certified with no restrictions. Dkt. # 35-2 at 14-15. Pallies
did not seek disabled status or a formal accommodation. He
claims that he discussed the decision whether to seek out
Boeing Medical with his second-level manager, Kenneth White,
and that White told him going to Boeing Medical would be like
“cutting your own throat.” Pallies Decl. ¶
11. As Pallies explains it, “if he went to Boeing
Medical to request accommodations, he would still not be
allowed to remain in dispatch, and if he did, he risked being
able to return to hooktending due to his medical
condition.” Dkt. # 37 at 7.
however, take leave to treat his neuropathy. On the leave
form Pallies submitted in January 2015, Dr. Sharf concluded
that Pallies's condition required regular treatment and
intermittent leave, but that Pallies was not “unable to
perform his essential job functions due to th[e]
condition.” Dkt. # 35-3 at 33. Pallies also briefly
missed work for a knee injury, but Dr. Sharf again certified
that Pallies could return to work full time and with regular
duties. Dkt. # 35-2 at 139. In addition, Pallies
contemporaneously submitted a health questionnaire that
acknowledged his neuropathy, but still stated that he had no
“conditions that [would] keep [him] from performing all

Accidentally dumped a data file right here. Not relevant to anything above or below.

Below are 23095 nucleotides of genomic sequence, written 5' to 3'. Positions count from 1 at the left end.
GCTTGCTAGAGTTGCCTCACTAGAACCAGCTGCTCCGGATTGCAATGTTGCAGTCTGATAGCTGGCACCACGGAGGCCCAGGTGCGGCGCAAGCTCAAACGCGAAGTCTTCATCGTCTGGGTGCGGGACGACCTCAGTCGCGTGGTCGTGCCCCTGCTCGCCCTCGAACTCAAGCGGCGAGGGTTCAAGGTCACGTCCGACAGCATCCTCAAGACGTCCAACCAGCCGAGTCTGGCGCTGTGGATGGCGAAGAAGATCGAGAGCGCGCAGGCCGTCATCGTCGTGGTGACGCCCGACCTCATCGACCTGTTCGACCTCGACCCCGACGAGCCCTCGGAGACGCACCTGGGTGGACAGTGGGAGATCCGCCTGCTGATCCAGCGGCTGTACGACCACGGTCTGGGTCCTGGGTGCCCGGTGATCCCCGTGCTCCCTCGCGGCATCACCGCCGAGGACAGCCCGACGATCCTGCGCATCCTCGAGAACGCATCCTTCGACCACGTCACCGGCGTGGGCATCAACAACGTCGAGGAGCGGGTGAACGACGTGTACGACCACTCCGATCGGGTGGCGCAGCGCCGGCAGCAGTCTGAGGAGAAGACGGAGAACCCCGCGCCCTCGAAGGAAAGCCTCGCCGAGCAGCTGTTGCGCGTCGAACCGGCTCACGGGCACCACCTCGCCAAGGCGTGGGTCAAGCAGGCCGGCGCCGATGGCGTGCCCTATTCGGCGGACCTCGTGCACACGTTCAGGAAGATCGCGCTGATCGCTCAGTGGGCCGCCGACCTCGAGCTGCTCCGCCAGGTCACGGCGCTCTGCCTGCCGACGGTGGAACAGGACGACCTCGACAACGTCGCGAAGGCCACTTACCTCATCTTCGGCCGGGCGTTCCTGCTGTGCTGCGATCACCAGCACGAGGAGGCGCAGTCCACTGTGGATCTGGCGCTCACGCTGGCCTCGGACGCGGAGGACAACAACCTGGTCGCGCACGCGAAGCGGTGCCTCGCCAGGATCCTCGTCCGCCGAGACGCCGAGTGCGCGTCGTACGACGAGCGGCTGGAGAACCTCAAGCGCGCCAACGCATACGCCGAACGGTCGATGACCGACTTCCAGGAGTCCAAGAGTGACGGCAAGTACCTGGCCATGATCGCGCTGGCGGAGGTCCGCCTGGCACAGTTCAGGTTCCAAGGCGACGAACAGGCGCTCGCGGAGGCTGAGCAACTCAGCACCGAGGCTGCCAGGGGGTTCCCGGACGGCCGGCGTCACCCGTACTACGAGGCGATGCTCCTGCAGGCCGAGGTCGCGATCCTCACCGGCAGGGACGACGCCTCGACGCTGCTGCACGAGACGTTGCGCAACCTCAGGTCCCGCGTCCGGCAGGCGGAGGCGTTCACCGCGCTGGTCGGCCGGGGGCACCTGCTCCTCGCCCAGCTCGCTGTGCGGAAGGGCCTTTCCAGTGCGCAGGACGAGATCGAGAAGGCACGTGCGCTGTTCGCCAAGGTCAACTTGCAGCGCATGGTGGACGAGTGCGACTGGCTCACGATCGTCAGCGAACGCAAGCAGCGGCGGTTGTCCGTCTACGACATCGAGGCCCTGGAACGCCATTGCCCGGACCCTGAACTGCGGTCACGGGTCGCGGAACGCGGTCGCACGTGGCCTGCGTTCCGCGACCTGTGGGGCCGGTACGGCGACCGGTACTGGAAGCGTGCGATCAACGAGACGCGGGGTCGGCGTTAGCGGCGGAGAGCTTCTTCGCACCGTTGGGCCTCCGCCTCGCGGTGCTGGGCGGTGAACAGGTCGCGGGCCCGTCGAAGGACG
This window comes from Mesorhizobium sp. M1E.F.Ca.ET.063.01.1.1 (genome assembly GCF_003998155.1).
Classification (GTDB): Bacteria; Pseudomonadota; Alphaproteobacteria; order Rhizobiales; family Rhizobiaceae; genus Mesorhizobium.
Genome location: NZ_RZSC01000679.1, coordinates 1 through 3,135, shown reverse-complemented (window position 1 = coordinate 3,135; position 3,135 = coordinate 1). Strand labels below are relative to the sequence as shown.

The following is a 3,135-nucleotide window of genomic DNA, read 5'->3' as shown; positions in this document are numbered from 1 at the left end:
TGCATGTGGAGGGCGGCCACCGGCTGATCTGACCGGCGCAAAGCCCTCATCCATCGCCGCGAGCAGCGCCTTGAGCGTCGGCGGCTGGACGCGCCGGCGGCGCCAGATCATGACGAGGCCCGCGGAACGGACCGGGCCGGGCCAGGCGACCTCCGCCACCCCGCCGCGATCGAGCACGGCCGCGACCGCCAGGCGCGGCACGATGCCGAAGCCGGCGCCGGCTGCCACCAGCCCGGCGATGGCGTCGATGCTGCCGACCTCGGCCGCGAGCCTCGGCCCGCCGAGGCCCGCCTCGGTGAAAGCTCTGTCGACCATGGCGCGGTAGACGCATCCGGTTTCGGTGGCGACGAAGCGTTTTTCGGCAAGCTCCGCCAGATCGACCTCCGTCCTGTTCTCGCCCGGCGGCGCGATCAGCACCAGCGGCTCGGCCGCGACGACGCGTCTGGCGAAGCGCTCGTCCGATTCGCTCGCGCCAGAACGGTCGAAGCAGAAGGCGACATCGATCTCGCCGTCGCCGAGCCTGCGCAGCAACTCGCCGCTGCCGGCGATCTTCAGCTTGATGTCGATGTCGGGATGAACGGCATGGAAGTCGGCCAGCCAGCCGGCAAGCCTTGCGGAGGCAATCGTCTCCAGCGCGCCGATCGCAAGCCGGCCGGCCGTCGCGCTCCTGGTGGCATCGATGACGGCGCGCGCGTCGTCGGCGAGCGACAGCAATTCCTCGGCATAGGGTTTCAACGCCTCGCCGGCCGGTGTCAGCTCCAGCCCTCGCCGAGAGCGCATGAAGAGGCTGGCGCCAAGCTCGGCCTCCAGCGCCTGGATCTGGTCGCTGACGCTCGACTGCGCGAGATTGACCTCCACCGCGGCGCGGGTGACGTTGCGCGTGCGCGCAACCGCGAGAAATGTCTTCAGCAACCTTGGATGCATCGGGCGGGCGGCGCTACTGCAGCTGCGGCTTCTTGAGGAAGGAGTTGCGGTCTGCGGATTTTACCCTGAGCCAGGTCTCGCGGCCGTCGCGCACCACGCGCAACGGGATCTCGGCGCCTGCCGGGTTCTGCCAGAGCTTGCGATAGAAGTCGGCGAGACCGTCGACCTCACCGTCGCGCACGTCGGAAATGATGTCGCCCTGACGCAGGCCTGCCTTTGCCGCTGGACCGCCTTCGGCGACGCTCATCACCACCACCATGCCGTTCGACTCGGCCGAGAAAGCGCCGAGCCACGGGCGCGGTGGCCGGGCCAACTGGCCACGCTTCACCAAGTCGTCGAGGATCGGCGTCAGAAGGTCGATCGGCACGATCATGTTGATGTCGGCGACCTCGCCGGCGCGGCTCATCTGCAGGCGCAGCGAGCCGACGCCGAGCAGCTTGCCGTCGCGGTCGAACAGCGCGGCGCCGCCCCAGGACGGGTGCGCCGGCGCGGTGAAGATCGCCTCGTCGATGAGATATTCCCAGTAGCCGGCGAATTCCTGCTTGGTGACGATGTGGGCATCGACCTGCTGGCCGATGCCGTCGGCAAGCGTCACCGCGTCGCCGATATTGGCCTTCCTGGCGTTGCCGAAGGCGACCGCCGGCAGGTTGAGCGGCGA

tasks and functions of [his] job.” Id at 140,
continued to work as a hooktender until September 2015, at
which point he sought out Boeing Medical for pain associated
with his neuropathy. Boeing Medical gave him several
permanent restrictions and disqualified him from working as a
hooktender. Dkt. # 36-1 at 123-24. Pallies formally requested
an accommodation and entered Boeing's reassignment
process. Id. at 126.
accommodation would allow Pallies to stay on as a hooktender,
which meant the only option was to reassign him to a vacant
position. See Stevens Decl. ¶ 3. Over the next
four months, Boeing's Disability Management department
undertook an extensive search for a suitable vacant position
but the effort ultimately proved fruitless. See Dkt.
# 35-2 at 6-7. On January 13, 2016, Boeing designated Pallies
as “Medically Unable to Perform Work Assignment”
and laid him off. Id. at 187.
14, 2016, Pallies filed a charge with the U.S. Equal
Employment Opportunity Commission (”EEOC”). Dkt.
# 35-3 at 10. On August 5, 2016, the EEOC issued a
“Right to Sue” notice stating that it was
terminating processing of Pallies's charge. Id.
at 7. Pallies then sued Boeing for alleged violations of the
Americans with Disabilities Act (“ADA”), 42
U.S.C. § 12101 et seq., and Washington's
Law Against Discrimination (“WLAD”), RCW
49.60.030 et seq. Compl. (Dkt. # 1). After
discovery, Boeing moved for summary judgment. Dkt. # 35.
judgment is appropriate when there is no genuine issue of
material fact and the moving party is entitled to judgment as
a matter of law. Fed.R.Civ.P. 56(a). In determining whether
there is a factual dispute requiring trial, the Court will
“view the evidence in the light most favorable to the
nonmoving party . . . and draw all reasonable inferences in
that party's favor.” Krechman v. Cty. of
Riverside, 723 F.3d 1104, 1109 (9th Cir. 2013). A
dispute about a material fact is “genuine” only
if “the evidence is such that a reasonable jury could
return a verdict for the nonmoving party.” Anderson
v. Liberty Lobby, Inc., 477 U.S. 242, 248 (1986). There
is no genuine issue for trial ...